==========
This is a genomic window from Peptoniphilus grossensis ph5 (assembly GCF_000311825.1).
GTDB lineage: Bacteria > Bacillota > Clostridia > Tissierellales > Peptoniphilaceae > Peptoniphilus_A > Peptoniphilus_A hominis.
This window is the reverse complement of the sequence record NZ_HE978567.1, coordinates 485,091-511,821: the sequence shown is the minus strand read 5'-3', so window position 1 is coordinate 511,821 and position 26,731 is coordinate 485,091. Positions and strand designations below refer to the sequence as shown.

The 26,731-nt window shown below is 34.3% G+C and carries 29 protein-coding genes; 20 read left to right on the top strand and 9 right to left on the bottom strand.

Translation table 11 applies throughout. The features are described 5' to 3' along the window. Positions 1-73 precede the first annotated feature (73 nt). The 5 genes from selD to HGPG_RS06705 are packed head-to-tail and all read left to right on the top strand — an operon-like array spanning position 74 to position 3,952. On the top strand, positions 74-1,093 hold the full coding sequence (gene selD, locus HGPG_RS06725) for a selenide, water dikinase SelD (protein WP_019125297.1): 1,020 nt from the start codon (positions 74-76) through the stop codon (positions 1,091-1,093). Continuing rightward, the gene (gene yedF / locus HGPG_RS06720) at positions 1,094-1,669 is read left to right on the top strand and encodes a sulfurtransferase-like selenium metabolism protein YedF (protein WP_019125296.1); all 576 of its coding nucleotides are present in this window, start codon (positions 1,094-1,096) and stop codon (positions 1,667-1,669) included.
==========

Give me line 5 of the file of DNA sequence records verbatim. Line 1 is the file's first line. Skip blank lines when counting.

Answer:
Translation table 11 applies throughout. The features are described 5' to 3' along the window. Positions 1-73 precede the first annotated feature (73 nt). The 5 genes from selD to HGPG_RS06705 are packed head-to-tail and all read left to right on the top strand — an operon-like array spanning position 74 to position 3,952. On the top strand, positions 74-1,093 hold the full coding sequence (gene selD, locus HGPG_RS06725) for a selenide, water dikinase SelD (protein WP_019125297.1): 1,020 nt from the start codon (positions 74-76) through the stop codon (positions 1,091-1,093). Continuing rightward, the gene (gene yedF / locus HGPG_RS06720) at positions 1,094-1,669 is read left to right on the top strand and encodes a sulfurtransferase-like selenium metabolism protein YedF (protein WP_019125296.1); all 576 of its coding nucleotides are present in this window, start codon (positions 1,094-1,096) and stop codon (positions 1,667-1,669) included.